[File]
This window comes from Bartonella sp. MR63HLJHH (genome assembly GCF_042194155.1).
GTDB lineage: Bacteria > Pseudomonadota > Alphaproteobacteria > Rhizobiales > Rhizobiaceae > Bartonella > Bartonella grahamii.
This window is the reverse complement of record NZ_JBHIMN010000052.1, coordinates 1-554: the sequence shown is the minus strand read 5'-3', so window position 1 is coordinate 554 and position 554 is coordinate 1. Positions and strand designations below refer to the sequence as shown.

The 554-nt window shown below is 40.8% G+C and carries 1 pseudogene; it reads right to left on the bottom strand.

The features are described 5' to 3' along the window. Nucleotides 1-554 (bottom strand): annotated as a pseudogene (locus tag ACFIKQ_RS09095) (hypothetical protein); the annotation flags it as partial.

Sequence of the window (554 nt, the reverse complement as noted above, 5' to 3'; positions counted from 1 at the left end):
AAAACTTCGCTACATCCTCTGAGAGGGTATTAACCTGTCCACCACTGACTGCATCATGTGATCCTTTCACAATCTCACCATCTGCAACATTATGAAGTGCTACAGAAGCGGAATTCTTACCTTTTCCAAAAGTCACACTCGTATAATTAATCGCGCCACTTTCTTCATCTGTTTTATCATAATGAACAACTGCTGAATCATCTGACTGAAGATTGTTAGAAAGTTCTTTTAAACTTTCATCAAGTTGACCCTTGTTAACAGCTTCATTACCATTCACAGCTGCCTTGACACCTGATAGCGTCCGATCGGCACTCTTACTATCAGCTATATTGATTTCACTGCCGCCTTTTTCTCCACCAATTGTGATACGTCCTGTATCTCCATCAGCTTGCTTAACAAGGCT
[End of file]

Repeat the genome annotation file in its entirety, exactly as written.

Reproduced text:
This window comes from Bartonella sp. MR63HLJHH (genome assembly GCF_042194155.1).
GTDB lineage: Bacteria > Pseudomonadota > Alphaproteobacteria > Rhizobiales > Rhizobiaceae > Bartonella > Bartonella grahamii.
This window is the reverse complement of record NZ_JBHIMN010000052.1, coordinates 1-554: the sequence shown is the minus strand read 5'-3', so window position 1 is coordinate 554 and position 554 is coordinate 1. Positions and strand designations below refer to the sequence as shown.

The 554-nt window shown below is 40.8% G+C and carries 1 pseudogene; it reads right to left on the bottom strand.

The features are described 5' to 3' along the window. Nucleotides 1-554 (bottom strand): annotated as a pseudogene (locus tag ACFIKQ_RS09095) (hypothetical protein); the annotation flags it as partial.

Sequence of the window (554 nt, the reverse complement as noted above, 5' to 3'; positions counted from 1 at the left end):
AAAACTTCGCTACATCCTCTGAGAGGGTATTAACCTGTCCACCACTGACTGCATCATGTGATCCTTTCACAATCTCACCATCTGCAACATTATGAAGTGCTACAGAAGCGGAATTCTTACCTTTTCCAAAAGTCACACTCGTATAATTAATCGCGCCACTTTCTTCATCTGTTTTATCATAATGAACAACTGCTGAATCATCTGACTGAAGATTGTTAGAAAGTTCTTTTAAACTTTCATCAAGTTGACCCTTGTTAACAGCTTCATTACCATTCACAGCTGCCTTGACACCTGATAGCGTCCGATCGGCACTCTTACTATCAGCTATATTGATTTCACTGCCGCCTTTTTCTCCACCAATTGTGATACGTCCTGTATCTCCATCAGCTTGCTTAACAAGGCT